Ridgely Melvin Jr., 82, Special Appeals judge

October 13, 1999|By Frederick N. Rasmussen | Frederick N. Rasmussen,SUN STAFF

Retired Court of Special Appeals Judge Ridgely P. Melvin Jr., who was on the judicial panel that recommended the disbarment of former Vice President Spiro T. Agnew, died Saturday of heart failure at his Annapolis home. He was 82.

In November 1974, Gov. Marvin Mandel elevated Judge Melvin from Anne Arundel County Circuit Court to the Court of Special Appeals, the state court that is second to the Court of Appeals in legal authority in Maryland.

Colleagues described Judge Melvin as a moderate.

"He was very learned in the law, took it very seriously and had a sterling reputation," said Chief Judge Robert M. Bell of the Court of Appeals.

Appointed to Anne Arundel County Circuit Court in 1966 by Gov. J. Millard Tawes, Judge Melvin was on a three-judge panel in 1974 with Judges Shirley B. Jones of the Baltimore Supreme Bench and William H. McCullough of the Prince George's County Circuit Court that considered the former vice president's disbarment.

The judges recommended that Mr. Agnew be disbarred because of his "deceitful and dishonest" conduct that "strikes at the heart of the basic object of the legal profession" and made him "unfit to continue as a member of the bar" in the state.

"He was an outstanding trial judge before going on the Court of Special Appeals. He was a hard worker and a superb judge who had good sense," said Judge Charles E. Moylan Jr., a member of the Court of Special Appeals since 1970.

"He had the same qualities as a judge that made him an outstanding trial lawyer," said Judge Moylan.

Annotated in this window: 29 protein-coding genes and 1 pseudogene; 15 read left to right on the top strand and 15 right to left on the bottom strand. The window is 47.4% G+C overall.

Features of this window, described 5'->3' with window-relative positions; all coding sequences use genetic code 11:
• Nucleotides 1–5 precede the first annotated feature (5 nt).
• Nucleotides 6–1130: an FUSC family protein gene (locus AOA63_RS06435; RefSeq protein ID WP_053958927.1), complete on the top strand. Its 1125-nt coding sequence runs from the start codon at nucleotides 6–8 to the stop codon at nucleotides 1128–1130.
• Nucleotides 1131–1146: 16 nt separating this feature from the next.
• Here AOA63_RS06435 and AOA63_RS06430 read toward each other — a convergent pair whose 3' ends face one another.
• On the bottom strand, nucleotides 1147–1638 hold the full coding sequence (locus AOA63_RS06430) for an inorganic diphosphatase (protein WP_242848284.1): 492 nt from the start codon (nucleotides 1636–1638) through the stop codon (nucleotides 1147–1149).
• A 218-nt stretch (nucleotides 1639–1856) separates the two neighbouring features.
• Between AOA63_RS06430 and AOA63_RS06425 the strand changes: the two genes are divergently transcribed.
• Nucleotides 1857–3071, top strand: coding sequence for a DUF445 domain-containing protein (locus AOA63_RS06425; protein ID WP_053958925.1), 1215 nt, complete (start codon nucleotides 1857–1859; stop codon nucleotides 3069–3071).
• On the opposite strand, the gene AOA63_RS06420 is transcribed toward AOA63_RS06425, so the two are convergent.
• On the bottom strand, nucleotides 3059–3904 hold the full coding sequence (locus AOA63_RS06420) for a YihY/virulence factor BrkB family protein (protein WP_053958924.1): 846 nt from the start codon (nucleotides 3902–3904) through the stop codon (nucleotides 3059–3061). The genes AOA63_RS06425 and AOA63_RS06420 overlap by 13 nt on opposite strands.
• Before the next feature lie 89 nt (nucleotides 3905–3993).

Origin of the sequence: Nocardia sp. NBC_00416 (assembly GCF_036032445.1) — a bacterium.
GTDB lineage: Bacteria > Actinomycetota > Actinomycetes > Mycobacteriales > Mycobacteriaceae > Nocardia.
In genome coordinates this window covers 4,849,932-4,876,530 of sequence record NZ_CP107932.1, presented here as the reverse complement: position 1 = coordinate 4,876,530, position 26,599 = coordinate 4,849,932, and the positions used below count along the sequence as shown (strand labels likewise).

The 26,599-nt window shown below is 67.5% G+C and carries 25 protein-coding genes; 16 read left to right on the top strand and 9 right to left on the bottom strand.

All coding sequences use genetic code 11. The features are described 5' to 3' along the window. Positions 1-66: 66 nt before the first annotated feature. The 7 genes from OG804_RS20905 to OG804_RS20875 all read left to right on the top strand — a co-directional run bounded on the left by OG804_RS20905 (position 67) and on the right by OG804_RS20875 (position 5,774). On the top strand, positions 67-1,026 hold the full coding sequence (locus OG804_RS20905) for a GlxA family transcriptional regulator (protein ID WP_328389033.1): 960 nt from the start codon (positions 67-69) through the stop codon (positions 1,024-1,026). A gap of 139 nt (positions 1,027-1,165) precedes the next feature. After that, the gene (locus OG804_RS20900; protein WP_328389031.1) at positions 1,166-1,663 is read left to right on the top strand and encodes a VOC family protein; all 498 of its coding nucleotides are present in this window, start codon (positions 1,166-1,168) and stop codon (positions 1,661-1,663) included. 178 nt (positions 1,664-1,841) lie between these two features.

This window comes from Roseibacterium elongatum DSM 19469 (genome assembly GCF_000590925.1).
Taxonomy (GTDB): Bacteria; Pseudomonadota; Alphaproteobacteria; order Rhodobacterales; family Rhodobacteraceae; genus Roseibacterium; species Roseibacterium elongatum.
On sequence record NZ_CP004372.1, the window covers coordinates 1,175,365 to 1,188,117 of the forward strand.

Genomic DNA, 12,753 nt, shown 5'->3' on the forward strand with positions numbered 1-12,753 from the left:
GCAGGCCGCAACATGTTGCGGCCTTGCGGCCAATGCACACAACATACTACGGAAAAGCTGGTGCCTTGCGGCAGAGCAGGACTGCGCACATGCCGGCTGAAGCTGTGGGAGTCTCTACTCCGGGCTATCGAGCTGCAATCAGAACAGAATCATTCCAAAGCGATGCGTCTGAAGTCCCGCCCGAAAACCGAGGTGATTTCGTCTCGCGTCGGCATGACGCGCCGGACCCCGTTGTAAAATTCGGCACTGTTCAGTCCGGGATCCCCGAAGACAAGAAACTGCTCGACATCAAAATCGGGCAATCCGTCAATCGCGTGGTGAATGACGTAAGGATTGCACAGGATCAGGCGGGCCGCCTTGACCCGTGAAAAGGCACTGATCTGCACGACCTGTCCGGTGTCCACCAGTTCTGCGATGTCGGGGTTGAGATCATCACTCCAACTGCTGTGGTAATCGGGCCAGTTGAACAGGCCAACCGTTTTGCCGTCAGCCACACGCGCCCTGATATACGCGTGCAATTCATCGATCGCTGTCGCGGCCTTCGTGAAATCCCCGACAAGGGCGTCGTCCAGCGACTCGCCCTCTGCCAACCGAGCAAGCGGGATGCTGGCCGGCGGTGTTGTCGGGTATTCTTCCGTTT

Judge Melvin was born and resided nearly his entire life in the Melvin Point home overlooking the north bank of the South River. His father, Judge Ridgely P. Melvin Sr., built the home in 1912.

Ridgely Melvin Jr. was a 1936 graduate of Episcopal High School in Alexandria, Va., and earned his bachelor's degree from Princeton University in 1940. He earned his law degree from the University of Maryland School of Law in 1947 and began his career with the Annapolis law firm of McWilliams, Evans and Melvin in 1948.

From 1954 to 1962, he served in the House of Delegates, where he had been chairman of the House Judiciary Committee and chairman of the all-Democratic Anne Arundel County delegation during his second term.

During World War II, he served in the Navy as a fire control officer aboard the battleship USS Washington, which helped attack the Japanese fleet during the battle for Guadalcanal.

An avid yachtsman whose love of the water and ships began as a child, Judge Melvin kept framed pictures of the USS Washington and his sailboat in his chambers. He won the Triton Class National championships in 1971 and 1972.

He was married in 1945 to Mary McNeil, who died in 1982. In 1983, he married Lucy Searby Cooper, who also shared his love of sailing.

In 1985, they sailed their 40-foot sloop Song across the Atlantic. For the next eight years, they lived aboard their boat while sailing through Europe. He was a member of the Annapolis Yacht Club, the Sailing Club of the Chesapeake, the Cruising Club of America and the South River Club.

He was a communicant and former vestryman of St. Anne Episcopal Church, Church Circle, Annapolis, where a memorial service will be held at 4 p.m. tomorrow. In addition to his wife, Judge Melvin is survived by three daughters, Jane M. Amsbaugh of York, Pa., Elizabeth M. MacKenzie of Annapolis and Mary Ann Slocumb of Corpus Christi, Texas; a brother, John B. Melvin of Annapolis; a sister, Elizabeth M. Patterson of Towson; two stepsons, Peter Fairfax Schmidt of York, Pa., and Thomas Carson Schmidt Jr. of Pensacola, Fla.; a stepdaughter, Drusilla Schmidt-Perkins of Baltimore; three grandchildren; and seven step-grandchildren.

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